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Discussion in 'General Baptist Discussions' started by Revmitchell, May 21, 2008.
Did Christs sacrificial shed blood include creation other than man? Was that part of the purpose?
Leviticus 17:11 For the life of the flesh is in the blood: and I have given it to you upon the altar to make an atonement for your souls: for it is the blood that maketh an atonement for the soul.
Hebrews 9:22 And almost all things are by the law purged with blood; and without shedding of blood is no remission.
Do trees have souls? Do trees sin? If not, then Christ did not shed His blood for trees. All of creation is under the curse because of man's sin. There will be a partial redemption of the earth during the Millennium (the earth during the Millennium will be like it was before sin entered the world). The final and complete redemption of the earth will occur after the Millennium when it will be destroyed by fire (2 Peter 3) and there will be a new heaven and a new earth (Revelation 21) where no sin will exist. This is the eternal kingdom.
I'm not sure what you are asking in your question. If it's asking whether Christ shed his blood to save the May Day tree in my yard, I'd say no.
He did, however, shed his blood to redeem creation in this sense: When the children of God are glorified (a blood bought benefit), creation itself will be made free from the corruption that came as a result of the fall, too. (Romans 8) When we are fully and finally redeemed, we will bring creation into the glory of that freedom with us. Since it is God's plan for the whole of creation to be made new with the glorification of God's children, then one of the intended purposes of Christ's death is the redemption of creation.
Therefore, I certainly think it's correct to say that Christ died in order to redeem creation.
Your question caused me to take pause and wonder if Christ had died today, in our society, after years and years of legal appeals, including the question as to the amount of pain and suffering He'd encounter on the cross [and if it was in fact a humane form of capital punishment?] would the "environmentalist" have approved of the use of two trees to makes the cross used for the crucifixion?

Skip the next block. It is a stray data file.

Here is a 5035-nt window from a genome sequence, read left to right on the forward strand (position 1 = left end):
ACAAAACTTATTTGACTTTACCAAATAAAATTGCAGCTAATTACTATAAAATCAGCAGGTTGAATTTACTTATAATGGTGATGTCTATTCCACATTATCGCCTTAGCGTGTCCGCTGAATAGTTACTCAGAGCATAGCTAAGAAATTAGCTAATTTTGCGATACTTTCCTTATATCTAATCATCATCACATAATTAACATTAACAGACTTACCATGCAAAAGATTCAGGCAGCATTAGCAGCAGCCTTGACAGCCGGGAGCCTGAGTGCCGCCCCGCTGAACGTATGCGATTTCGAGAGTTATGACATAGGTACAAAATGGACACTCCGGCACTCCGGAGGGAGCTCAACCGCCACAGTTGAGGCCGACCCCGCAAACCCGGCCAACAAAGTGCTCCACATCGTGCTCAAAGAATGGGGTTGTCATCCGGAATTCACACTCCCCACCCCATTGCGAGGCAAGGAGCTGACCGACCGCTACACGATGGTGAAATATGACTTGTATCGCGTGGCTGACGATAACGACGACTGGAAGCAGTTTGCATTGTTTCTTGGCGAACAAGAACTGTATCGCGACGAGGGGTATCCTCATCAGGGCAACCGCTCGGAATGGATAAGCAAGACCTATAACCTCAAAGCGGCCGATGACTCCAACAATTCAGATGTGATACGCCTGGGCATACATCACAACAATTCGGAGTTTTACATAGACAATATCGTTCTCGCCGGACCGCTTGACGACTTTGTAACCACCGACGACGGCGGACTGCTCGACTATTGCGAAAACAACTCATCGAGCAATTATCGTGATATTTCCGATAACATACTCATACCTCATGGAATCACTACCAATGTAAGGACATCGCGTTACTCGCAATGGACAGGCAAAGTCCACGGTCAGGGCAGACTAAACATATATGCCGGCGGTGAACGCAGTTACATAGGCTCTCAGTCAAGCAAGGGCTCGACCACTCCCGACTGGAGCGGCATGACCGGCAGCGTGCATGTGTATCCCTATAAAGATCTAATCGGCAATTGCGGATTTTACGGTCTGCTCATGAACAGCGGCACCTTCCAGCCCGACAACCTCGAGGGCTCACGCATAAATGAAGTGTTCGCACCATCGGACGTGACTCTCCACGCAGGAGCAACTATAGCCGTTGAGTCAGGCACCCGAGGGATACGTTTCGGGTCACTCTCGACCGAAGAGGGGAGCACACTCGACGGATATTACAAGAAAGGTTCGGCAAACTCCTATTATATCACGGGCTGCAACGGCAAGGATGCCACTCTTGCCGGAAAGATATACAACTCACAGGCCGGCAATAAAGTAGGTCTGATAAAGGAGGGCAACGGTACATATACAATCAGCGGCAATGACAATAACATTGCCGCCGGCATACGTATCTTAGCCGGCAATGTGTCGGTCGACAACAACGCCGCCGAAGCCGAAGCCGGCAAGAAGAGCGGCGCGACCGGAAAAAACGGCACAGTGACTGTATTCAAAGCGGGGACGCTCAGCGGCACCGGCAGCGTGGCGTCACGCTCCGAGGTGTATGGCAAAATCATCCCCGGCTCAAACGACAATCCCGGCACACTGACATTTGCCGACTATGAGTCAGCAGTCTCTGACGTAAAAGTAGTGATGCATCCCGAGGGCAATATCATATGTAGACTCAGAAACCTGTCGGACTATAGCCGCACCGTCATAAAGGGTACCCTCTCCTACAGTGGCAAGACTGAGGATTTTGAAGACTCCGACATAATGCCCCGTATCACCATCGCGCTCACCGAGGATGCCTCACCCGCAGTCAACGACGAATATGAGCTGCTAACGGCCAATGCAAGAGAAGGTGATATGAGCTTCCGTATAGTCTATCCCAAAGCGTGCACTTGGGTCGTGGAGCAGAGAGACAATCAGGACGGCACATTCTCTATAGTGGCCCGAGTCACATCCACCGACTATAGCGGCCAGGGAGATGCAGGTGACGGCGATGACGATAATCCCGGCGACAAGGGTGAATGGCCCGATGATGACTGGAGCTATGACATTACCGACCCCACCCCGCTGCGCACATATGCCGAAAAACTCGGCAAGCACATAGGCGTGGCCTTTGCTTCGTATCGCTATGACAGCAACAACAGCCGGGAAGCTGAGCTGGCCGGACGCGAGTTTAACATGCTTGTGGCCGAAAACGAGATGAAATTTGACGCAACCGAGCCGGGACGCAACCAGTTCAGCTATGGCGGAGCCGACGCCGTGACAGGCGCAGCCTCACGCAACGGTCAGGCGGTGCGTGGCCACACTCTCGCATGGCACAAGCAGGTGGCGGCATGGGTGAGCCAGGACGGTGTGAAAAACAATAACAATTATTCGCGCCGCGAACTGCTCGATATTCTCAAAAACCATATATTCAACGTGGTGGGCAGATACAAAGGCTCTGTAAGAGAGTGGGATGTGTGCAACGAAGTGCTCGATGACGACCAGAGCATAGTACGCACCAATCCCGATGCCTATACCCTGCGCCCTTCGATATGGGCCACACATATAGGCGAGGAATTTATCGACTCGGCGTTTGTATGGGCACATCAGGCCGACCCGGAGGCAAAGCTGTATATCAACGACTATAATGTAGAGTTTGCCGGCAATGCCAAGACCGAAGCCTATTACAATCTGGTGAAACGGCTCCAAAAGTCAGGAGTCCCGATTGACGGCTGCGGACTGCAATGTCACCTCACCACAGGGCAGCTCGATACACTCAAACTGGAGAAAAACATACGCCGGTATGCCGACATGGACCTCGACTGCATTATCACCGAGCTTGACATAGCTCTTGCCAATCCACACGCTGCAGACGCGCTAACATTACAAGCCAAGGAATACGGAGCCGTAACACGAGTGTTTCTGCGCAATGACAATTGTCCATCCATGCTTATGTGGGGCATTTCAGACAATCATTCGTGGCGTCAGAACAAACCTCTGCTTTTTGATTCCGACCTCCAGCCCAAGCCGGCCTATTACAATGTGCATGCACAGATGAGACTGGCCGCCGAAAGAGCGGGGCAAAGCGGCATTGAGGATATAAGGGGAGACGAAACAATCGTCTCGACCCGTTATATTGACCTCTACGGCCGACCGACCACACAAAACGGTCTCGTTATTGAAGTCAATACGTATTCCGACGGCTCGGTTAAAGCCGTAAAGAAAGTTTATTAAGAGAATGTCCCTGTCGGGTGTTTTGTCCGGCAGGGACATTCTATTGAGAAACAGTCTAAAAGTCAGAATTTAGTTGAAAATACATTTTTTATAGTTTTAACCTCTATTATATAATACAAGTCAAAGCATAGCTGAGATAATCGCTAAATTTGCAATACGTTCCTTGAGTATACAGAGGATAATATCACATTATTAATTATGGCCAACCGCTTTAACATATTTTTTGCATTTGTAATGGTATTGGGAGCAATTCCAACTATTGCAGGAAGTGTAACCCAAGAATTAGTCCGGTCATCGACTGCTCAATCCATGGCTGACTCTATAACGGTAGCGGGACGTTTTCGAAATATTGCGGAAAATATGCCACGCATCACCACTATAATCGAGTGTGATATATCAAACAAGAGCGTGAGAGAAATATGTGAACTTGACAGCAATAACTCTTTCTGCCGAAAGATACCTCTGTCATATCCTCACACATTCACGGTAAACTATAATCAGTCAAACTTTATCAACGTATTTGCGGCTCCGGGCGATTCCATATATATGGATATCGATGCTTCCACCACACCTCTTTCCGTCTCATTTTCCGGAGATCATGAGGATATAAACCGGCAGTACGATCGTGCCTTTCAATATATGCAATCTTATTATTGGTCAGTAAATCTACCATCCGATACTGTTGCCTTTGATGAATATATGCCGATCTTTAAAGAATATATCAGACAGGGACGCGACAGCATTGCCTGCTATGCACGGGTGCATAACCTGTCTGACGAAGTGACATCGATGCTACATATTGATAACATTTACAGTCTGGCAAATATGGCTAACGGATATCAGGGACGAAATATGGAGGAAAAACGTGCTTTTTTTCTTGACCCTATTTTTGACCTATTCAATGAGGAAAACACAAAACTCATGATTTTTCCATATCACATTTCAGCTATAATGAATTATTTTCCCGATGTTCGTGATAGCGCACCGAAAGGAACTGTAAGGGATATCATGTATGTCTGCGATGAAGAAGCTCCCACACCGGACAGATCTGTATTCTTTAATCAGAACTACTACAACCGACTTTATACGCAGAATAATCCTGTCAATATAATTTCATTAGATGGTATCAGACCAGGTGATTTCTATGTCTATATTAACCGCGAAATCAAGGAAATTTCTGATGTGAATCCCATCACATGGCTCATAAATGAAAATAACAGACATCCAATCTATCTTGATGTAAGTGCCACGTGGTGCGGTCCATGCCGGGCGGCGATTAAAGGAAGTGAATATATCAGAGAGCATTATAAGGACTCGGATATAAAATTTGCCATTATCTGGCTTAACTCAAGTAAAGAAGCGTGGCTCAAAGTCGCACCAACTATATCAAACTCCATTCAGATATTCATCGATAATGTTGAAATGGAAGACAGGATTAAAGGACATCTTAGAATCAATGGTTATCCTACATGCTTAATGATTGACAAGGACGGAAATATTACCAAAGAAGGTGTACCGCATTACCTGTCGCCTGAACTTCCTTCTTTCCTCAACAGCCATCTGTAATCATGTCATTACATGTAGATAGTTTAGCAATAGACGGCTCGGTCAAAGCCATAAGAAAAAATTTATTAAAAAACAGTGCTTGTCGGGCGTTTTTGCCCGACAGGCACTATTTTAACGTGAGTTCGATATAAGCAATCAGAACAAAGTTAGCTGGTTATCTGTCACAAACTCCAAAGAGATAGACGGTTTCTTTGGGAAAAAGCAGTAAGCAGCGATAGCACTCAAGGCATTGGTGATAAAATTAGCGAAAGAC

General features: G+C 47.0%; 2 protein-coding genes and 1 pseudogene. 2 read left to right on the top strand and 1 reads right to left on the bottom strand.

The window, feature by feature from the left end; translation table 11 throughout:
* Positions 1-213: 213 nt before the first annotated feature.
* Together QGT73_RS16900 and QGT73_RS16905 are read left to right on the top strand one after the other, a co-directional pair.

Just wondering out-loud. I'm NOT trying to hi-jack a great topic. A topic that I don't have an answer for, only an bit of insight.
I suppose I'll bite. Does the OP address the issue of whether the creation needed atonement and redemption?
He died for man but the rest of creation will benefit when the god of this world is chained in the bottomless pit for 1000 years. Then when Satan is cast into the lake of fire, all will be made anew.
22For we know that the whole creation groaneth and travaileth in pain together until now.
A really STUPID question.
Yes it is, but I saw this on anther thread, he is only asking opinion about what another poster here said.
OK, I just gotta say it . . .
What is blod? :laugh:
I'm Surprised No One Has Said This Yet
No, He shed His blood on the tree (no s).
I vant to dlink your blod.....hahahahahahaha :laugh:
Ok, it is now official.
Amy is scaring me
Paul appears to suggest this in Colossians.
Are trees sinners? Can they repent? Will trees face the judgement? If not, the answer must be no. Hebrews 9.26-28 (emphases added):
26 He then would have had to suffer often since the foundation of the world; but now, once at the end of the ages, He has appeared to put away sin by the sacrifice of Himself. 27 And as it is appointed for men to die once, but after this the judgment, 28 so Christ was offered once to bear the sins of many. To those who eagerly wait for Him He will appear a second time, apart from sin, for salvation.
But I know you have strong views on environmental matters, so perhaps there is a "hidden meaning" behind your question.
I was under the impression that Revmitchell is fairly anti-environmentalism but I could be wrong.
I discovered the thread that sparked this question and realized that the Colossians passage was already brought to your attention and ignored. Sorry for the repetition.
That is what I meant. I just said that he had "strong views on environmental matters", without saying whether those views were pro- or anti-.
Okay, I dare anyone to come up with a more nonsensical subject for a thread. On second thought ... don't. We're speaking of the blood of Christ people!
What is your response to Col 1:20? I would say that in a sense, the passage suggests that Christ did shed his blood for trees. According to the verse, his shed blood was for the reconciliation of all of creation in earth and heaven to the Father, including trees.
I would say that it is talking about people. The verse talks about reconcilliation. The Dictionary of Theology says:
Reconciliation is changing for the better a relationship between two or more persons. Theologically it refers to the change of relationship between God and man.
Easton's Revised Bible Dictionary says reconcilliation is:
A change from enmity to friendship.
Also, the word translated as "all things" is exactly the same word as is translated "whoever" or "whosoever" in John 3.16, and "everyone" or "all men" in John 11.48. Paul uses the same word at the ends of many of his letters, where he prays that God's grace would be "with you all."
For those reasons, I do not believe that Colossians 1.20 teaches that Christ shed His blood on behalf of trees.